Two of the most powerful tools of the organic chemist are the Friedel-Crafts alkylation reaction and the Friedel-Crafts acylation reaction.
Here, Decoded Science presents two sample syntheses for clarity.
What is Organic Chemistry
A simplistic definition of organic chemistry is “the chemistry of carbon.”
There are hundreds of thousands of organic chemical structures, since carbon can link to form to itself to form chains and rings. Entire sections or chunks of molecules can be added to each other; such is the case with the reaction known as the Friedel-Crafts alkylation reaction and the Friedel-Crafts acylation reaction.
Why Friedel-Crafts Reactions are Important
If you’re going to build a house, the proper tools are important. To the artist, the correct brush is essential. To the poet, it’s just the right word. To the chemist, the process is similar.
Friedel-Crafts reactions are a powerful tool in the hands of the chemist; the correct chemical reaction type produces the correct result.
An alkyl group can be attached to a ring structure such as a benzene ring.
This reaction is called a substitution reaction, because a hydrogen atom attached to the benzene ring is replaced by an alkyl group, symbolized by -R.
The reactant, an alkyl halide – often a chloride – is written R-X (or for the chloride) R-Cl.
This reaction generally requires a catalyst, often aluminum chloride, AlCl3.
A Simple Alkylation Example
If benzene is reacted with an ethyl chloride (an alkane, ethane – C2H6 – with a bonded hydrogen replaced by a chlorine atom) in the presence of aluminum chloride, the reaction is,
C6H6 + C2H5Cl + catalyst → C6H5-C2H5 + HCl
This reaction sequence says that one molecule of benzene plus one molecule of ethyl chloride (in the presence of some aluminum chloride catalyst) produces one molecule of ethyl benzene plus one molecule of hydrogen chloride gas.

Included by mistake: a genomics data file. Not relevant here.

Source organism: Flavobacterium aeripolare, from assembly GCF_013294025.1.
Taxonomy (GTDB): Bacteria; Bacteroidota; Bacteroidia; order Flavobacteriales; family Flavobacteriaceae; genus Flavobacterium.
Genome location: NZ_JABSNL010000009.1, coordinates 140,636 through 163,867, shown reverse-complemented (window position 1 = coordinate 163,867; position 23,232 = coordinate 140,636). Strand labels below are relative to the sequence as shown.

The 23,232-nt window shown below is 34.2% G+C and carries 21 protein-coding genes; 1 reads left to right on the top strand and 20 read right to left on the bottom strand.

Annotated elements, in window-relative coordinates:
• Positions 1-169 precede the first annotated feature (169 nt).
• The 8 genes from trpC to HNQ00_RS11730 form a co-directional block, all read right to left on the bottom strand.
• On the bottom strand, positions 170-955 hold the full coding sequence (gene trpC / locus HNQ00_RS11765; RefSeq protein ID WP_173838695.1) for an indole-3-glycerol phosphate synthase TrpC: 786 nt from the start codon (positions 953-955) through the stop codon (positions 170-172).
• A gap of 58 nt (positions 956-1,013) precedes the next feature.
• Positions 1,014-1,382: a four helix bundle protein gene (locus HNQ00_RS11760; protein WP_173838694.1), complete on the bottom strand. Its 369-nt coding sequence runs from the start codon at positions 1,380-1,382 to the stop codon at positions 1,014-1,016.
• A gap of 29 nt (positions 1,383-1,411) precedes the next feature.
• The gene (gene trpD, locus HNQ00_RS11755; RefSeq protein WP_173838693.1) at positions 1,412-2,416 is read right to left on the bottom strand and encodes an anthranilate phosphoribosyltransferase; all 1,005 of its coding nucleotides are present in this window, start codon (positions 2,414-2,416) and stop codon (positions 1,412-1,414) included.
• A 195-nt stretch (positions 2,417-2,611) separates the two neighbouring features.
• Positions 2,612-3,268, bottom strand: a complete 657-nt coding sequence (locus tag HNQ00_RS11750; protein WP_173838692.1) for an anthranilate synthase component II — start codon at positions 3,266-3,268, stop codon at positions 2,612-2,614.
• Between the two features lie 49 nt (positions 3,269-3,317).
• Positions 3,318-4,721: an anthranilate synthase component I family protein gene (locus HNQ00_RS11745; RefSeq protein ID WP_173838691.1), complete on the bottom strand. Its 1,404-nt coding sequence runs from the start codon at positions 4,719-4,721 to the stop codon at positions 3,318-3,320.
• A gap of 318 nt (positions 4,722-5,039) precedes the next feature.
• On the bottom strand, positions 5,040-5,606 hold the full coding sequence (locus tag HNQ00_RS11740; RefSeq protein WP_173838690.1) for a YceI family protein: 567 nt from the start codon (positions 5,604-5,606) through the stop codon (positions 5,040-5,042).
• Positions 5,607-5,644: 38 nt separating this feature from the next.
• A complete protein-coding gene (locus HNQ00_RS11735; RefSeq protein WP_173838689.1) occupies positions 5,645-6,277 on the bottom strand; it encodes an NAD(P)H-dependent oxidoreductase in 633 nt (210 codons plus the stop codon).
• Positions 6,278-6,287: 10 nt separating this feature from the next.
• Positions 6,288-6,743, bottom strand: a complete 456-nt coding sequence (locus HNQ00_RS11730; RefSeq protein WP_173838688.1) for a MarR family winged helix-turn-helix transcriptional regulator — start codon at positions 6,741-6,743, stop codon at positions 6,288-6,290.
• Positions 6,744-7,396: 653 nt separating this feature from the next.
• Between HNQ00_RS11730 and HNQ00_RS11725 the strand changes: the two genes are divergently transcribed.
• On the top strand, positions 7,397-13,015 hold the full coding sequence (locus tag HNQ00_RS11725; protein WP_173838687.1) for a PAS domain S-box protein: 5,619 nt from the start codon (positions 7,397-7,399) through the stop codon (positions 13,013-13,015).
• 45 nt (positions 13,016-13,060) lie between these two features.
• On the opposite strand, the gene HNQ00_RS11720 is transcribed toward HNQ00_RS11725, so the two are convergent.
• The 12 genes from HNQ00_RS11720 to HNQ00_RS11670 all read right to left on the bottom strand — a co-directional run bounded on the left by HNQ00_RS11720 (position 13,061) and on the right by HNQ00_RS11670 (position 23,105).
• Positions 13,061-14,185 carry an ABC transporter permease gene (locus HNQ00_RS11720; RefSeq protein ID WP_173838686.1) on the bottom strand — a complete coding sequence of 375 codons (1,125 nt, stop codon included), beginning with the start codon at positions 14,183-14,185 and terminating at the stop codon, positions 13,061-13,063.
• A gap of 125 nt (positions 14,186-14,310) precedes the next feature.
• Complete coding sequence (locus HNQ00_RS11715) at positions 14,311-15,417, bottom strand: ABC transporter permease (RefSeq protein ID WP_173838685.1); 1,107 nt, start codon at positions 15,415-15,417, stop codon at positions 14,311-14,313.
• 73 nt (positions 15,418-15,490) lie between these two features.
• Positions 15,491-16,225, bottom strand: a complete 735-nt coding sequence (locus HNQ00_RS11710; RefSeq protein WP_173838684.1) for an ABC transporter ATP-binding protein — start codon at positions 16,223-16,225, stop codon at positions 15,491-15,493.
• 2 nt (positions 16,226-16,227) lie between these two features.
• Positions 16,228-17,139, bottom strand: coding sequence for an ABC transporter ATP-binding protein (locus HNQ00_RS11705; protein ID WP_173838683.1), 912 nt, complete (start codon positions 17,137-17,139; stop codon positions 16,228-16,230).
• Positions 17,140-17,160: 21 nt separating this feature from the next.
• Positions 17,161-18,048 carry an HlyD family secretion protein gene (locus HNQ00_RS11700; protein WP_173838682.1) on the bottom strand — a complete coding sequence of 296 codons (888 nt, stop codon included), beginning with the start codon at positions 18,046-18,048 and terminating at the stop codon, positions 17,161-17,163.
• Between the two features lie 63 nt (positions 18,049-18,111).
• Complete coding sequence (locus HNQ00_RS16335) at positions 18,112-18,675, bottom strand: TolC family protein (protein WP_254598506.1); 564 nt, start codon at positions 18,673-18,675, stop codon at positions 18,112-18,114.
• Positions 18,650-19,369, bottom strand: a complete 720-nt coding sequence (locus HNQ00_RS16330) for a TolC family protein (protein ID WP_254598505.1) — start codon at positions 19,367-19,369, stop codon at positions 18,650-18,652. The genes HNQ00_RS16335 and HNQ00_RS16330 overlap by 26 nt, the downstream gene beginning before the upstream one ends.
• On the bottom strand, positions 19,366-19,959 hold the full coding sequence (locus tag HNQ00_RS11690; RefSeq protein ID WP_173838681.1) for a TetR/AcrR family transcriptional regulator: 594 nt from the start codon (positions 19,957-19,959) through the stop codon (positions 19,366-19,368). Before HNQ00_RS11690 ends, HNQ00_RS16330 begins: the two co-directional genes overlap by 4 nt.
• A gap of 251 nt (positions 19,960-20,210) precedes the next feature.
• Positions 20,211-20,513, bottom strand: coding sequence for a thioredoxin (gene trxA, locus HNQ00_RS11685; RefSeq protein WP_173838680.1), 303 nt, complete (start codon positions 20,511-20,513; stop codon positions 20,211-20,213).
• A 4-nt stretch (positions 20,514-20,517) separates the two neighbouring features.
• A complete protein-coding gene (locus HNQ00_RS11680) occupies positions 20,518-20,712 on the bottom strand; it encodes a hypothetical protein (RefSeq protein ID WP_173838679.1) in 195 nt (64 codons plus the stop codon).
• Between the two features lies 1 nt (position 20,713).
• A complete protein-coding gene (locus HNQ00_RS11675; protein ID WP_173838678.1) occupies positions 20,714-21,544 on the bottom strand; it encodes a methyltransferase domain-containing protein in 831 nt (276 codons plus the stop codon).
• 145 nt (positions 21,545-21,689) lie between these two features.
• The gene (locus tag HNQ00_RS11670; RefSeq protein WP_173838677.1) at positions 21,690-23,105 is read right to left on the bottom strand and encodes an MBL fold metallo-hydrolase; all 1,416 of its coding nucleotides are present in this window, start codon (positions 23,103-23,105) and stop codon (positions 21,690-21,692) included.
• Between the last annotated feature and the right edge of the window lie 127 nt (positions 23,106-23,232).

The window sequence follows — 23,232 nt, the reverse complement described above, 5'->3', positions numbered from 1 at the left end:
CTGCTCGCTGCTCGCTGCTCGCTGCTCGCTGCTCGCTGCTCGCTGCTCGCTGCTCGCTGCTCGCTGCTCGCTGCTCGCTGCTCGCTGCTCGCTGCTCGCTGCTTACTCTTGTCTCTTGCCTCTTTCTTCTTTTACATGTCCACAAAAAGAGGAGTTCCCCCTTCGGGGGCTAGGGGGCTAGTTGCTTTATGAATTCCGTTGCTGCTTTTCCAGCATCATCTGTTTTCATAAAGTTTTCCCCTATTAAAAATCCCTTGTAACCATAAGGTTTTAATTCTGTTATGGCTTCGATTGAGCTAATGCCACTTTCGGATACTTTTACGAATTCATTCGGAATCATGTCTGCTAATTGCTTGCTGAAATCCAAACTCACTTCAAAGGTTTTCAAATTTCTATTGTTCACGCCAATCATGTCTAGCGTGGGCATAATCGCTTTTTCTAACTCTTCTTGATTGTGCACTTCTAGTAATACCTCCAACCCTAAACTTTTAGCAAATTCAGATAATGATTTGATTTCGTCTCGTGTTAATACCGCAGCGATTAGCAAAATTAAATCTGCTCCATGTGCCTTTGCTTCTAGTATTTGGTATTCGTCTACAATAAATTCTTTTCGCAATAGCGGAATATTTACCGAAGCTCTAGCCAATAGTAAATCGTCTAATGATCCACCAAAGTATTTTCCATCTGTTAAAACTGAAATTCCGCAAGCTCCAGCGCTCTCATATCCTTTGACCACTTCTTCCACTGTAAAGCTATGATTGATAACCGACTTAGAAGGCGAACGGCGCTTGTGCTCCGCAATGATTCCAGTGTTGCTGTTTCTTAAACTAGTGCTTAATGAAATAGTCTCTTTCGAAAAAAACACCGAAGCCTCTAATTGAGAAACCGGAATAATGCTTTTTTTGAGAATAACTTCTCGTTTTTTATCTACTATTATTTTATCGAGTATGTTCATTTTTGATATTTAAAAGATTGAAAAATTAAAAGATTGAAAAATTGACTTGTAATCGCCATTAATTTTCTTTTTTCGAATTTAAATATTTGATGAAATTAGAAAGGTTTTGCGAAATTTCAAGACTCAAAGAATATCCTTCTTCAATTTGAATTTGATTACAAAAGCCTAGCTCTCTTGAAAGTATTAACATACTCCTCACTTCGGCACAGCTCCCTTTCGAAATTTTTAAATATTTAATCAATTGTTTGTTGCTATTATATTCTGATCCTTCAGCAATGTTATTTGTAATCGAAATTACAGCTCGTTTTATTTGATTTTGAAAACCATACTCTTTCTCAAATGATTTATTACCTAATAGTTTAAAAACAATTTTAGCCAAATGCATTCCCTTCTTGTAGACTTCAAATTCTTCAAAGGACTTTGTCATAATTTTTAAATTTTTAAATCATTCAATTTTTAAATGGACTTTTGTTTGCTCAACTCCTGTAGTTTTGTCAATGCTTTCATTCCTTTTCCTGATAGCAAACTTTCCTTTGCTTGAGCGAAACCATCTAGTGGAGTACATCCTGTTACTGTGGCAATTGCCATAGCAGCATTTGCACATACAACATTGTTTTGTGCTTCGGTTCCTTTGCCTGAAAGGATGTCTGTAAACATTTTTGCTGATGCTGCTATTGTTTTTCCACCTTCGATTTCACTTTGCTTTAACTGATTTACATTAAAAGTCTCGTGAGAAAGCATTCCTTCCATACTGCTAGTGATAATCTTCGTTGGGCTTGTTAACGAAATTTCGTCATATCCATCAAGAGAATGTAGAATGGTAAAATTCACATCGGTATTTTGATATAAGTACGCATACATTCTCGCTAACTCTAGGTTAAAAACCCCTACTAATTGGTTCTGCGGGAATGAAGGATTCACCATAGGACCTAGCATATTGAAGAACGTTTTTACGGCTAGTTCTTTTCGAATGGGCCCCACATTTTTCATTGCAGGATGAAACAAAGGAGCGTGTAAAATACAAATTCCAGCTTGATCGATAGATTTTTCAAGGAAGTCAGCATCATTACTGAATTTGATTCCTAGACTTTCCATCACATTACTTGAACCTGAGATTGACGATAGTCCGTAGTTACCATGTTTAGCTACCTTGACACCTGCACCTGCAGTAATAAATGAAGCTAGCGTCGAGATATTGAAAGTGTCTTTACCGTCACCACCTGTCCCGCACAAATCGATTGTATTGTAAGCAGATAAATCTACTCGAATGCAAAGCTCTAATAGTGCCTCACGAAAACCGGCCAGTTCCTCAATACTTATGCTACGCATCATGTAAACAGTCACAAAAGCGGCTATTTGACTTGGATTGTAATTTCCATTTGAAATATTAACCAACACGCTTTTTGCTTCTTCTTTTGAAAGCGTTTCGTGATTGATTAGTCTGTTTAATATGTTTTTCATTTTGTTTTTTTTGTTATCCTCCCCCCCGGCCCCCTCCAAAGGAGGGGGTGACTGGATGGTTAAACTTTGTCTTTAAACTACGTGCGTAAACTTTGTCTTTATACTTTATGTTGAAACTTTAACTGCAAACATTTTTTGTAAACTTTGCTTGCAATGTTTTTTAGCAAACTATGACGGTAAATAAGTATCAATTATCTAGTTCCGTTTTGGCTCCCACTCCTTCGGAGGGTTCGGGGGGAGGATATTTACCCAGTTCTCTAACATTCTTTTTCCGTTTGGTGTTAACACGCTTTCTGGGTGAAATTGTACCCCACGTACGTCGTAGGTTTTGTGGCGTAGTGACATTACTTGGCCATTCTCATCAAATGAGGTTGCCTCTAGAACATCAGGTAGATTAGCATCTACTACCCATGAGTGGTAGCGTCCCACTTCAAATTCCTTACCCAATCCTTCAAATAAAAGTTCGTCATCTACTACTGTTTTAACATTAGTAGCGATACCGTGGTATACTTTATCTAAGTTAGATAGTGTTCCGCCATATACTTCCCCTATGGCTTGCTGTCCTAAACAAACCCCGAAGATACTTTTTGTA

You can also write ethylbenzene in its simplest elemental form: C8H10.
The correct placement of alkyl chains on aromatic rings is very important to the organic chemist. In this endeavor, the Friedel-Crafts alkylation reaction is an important tool.
The term “acyl” refers to part of an organic acid group, symbolized in general R-COOH, in which R is an alkyl group, and -COOH is a carboxyl group, which makes it an acid.
Thus R-COOH is called a carboxylic acid. In general, the portion R-CO- can be attached to the species to be acylated. Generally, another form, such as an acyl chloride is used, rather than the acid itself.
A Simple Acylation Example
Acetic acid or CH3COOH (vinegar is 5 percent acetic acid in water) in the form of its chloride, is acetyl chloride, with the chemical structure CH3-COCl.
Acylating benzene with this substance in the presence of aluminum chloride catalyst gives the reaction,
C6H6 + CH3-COCl + catalyst → C6H5-CO-CH3 + HCl
The above reaction sequence says that one molecule of benzene plus one molecule of acetyl chloride (in the presence of some aluminum chloride catalyst) produces one molecule of methylphenyl ketone plus one molecule of hydrogen chloride gas. Ketones are very important compounds that offer a variety of reaction paths for additional synthesis.
Friedel-Crafts: Significant Reactions
Every craft has its tools – and organic chemistry is no exception. The Friedel-Crafts acylation and Alkylation reactions provide insight and information, and as such are extremely useful for chemists.